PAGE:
8. Robert McTaggart 2017-11-09 12:00

    Using EIA data for 2016, coal generated 30.4% of our electricity, and natural gas generated 33.8% of our electricity.

    Natural gas generates half the carbon that coal does, so if I assign coal one carbon unit and gas one-half carbon unit, we produce .304(1) + .338(.5) = 0.47315 carbon units today.

    Let’s say we eliminate coal through solar/wind/gas, and let’s forget any other carbon footprints from the rest of the fuel cycle for now. If one-third of the energy that coal makes right now came from natural gas , that means an extra .101 added to natural gas, for a total of 0.439. In terms of carbon units, that is 0.2195 carbon units.

    If the economy grows at 2% per year, we get back to our present levels in 38.78 years.

    If natural gas supplies half the energy instead in that coal-replacement combo, we end up with natural gas at 0.49 and 0.245 carbon units. We get back to our present levels in 33.23 years.

    Nuclear is 19.74% of our electricity today. Let’s say we shut down nuclear altogether and replace both coal and nuclear with a wind/solar/gas combo, with gas at 33%. Natural gas would now be at .439 + .33*.1974 = 0.504142, which is 0.252 carbon units. We get back to our present levels in 31.8 years.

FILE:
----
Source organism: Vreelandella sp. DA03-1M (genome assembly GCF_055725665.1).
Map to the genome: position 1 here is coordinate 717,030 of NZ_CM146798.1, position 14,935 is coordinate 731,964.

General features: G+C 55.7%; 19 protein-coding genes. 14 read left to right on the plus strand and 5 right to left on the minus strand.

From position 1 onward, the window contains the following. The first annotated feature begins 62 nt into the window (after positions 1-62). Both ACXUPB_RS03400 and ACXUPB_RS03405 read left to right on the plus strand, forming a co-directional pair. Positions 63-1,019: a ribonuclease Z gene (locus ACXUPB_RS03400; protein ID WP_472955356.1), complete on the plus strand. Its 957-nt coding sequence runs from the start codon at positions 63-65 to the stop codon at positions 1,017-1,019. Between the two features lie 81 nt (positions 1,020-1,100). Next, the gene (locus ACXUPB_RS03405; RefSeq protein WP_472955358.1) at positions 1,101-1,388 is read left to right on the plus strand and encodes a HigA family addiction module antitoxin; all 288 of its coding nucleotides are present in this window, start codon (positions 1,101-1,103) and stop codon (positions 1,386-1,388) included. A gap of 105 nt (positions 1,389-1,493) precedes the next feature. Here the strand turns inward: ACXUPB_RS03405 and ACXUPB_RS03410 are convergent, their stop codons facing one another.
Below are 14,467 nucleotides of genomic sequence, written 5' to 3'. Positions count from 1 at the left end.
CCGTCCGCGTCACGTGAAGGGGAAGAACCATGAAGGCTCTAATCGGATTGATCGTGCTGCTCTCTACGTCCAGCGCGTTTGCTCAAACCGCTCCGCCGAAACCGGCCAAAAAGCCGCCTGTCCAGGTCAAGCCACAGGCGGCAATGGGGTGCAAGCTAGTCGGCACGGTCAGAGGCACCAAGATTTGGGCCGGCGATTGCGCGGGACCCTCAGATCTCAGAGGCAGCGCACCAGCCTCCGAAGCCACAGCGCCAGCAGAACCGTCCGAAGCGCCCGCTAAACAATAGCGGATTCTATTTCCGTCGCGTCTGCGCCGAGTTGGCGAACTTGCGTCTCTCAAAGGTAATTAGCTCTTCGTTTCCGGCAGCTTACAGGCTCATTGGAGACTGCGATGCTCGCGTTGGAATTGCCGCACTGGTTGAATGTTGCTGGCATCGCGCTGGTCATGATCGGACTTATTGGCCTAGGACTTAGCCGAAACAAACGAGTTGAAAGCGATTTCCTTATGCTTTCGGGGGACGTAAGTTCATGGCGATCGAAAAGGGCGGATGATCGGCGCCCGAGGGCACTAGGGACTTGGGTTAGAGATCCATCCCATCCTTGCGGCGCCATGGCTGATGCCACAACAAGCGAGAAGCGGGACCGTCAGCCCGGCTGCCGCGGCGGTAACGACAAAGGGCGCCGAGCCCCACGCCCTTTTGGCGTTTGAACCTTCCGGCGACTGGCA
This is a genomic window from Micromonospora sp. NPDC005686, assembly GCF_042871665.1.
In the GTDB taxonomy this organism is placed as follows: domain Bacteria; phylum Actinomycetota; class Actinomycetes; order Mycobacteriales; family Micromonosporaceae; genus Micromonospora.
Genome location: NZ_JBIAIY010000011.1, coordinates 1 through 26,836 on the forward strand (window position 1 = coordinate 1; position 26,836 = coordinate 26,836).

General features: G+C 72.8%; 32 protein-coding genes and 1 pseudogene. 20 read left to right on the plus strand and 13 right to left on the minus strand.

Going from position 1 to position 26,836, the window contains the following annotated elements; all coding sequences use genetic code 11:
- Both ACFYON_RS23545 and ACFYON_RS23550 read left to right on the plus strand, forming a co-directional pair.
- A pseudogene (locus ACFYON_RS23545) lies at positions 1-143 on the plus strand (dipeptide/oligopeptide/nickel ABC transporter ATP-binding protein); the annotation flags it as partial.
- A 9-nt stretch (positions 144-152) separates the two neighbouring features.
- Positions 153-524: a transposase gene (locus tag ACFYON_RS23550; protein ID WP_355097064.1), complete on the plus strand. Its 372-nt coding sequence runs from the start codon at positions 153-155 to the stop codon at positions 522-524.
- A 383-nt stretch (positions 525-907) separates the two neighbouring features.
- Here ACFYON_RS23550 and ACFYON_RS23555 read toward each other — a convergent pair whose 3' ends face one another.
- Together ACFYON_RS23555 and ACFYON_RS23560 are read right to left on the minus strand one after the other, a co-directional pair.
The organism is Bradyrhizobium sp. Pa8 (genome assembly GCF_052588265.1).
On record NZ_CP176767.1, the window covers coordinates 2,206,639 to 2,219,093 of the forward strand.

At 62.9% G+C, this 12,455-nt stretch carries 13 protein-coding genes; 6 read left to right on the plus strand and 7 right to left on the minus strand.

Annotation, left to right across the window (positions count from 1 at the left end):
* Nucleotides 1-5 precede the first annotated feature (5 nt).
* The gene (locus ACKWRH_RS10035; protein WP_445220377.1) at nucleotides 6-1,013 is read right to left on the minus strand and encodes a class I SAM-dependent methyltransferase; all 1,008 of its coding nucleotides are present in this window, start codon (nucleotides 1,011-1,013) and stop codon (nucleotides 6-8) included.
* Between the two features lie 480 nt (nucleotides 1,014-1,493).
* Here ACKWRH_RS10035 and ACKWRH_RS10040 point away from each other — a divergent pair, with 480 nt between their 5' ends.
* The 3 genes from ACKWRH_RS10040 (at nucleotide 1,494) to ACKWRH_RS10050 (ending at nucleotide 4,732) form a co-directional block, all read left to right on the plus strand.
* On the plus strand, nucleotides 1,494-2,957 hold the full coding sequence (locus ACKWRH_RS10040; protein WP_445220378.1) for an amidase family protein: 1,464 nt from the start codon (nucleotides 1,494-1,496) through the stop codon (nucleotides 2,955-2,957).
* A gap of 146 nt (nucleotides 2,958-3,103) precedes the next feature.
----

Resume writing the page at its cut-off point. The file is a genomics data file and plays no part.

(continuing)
Change that to 50% natural gas in the combo, then natural gas is .49 + .5*.1974 = 0.5887, which is .29435 carbon units. We get back to our present levels in 23.9 years with 2% growth in electricity.

  9. Robert McTaggart 2017-11-09 12:06


    Are you assuming that future nuclear power plants will use 1960’s instrumentation and operate without the NRC regulations that are in place today?

  10. jerry 2017-11-09 12:27

    No, I assume nothing. What I know is that nukes are not safe. The ones we presently have on line are past their shelf life so no matter what instrumentation devices that are there, the beasts are old and need to be shuttered. That then presents the age old problem of what to do with the waste. We here in South Dakota are already clear on what happens when the radioactive dust blows this poison around, we either take the medicine for it while hoping like hell that it will be maintenance for the issue, or we go to boot hill.

  11. Cory Allen Heidelberger Post author | 2017-11-09 12:54

    Whatever the replacement technologies, the political point is that the Trump/Powers rhetoric about the “War on Coal” is obviously false. Even conservative Republican Governor Daugaard is acceding to the logic and evidence presented by this blog, President Obama, and multiple other observers on multiple occasions in the past: coal is dying because its business case is dying, because the market is choosing cleaner and cheaper ways to meet our energy needs. Any one involved in a political debate over President Trump’s pro-coal policy should cite Republican Governor Daugaard’s statement first in rebuttal.

  12. Donald Pay 2017-11-09 13:00

    Dr. McTaggart,